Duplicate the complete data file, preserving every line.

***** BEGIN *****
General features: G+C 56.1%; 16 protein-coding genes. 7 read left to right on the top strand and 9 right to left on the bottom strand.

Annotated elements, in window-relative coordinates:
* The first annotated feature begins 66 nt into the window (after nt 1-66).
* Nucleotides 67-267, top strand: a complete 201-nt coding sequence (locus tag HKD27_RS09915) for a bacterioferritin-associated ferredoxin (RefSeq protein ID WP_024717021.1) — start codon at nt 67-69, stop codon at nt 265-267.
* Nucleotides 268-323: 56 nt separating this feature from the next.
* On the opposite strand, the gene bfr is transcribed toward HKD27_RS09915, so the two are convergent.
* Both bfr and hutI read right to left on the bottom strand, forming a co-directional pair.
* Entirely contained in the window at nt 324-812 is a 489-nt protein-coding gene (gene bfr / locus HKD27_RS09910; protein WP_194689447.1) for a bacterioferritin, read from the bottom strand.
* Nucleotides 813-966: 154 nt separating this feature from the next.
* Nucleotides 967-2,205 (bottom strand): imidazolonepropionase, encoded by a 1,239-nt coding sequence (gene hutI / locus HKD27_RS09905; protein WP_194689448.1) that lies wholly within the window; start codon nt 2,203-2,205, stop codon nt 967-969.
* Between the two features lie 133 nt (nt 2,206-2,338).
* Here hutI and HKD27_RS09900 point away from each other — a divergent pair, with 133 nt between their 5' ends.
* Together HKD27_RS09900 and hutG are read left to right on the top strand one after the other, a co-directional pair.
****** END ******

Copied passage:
General features: G+C 56.1%; 16 protein-coding genes. 7 read left to right on the top strand and 9 right to left on the bottom strand.

Annotated elements, in window-relative coordinates:
* The first annotated feature begins 66 nt into the window (after nt 1-66).
* Nucleotides 67-267, top strand: a complete 201-nt coding sequence (locus tag HKD27_RS09915) for a bacterioferritin-associated ferredoxin (RefSeq protein ID WP_024717021.1) — start codon at nt 67-69, stop codon at nt 265-267.
* Nucleotides 268-323: 56 nt separating this feature from the next.
* On the opposite strand, the gene bfr is transcribed toward HKD27_RS09915, so the two are convergent.
* Both bfr and hutI read right to left on the bottom strand, forming a co-directional pair.
* Entirely contained in the window at nt 324-812 is a 489-nt protein-coding gene (gene bfr / locus HKD27_RS09910; protein WP_194689447.1) for a bacterioferritin, read from the bottom strand.
* Nucleotides 813-966: 154 nt separating this feature from the next.
* Nucleotides 967-2,205 (bottom strand): imidazolonepropionase, encoded by a 1,239-nt coding sequence (gene hutI / locus HKD27_RS09905; protein WP_194689448.1) that lies wholly within the window; start codon nt 2,203-2,205, stop codon nt 967-969.
* Between the two features lie 133 nt (nt 2,206-2,338).
* Here hutI and HKD27_RS09900 point away from each other — a divergent pair, with 133 nt between their 5' ends.
* Together HKD27_RS09900 and hutG are read left to right on the top strand one after the other, a co-directional pair.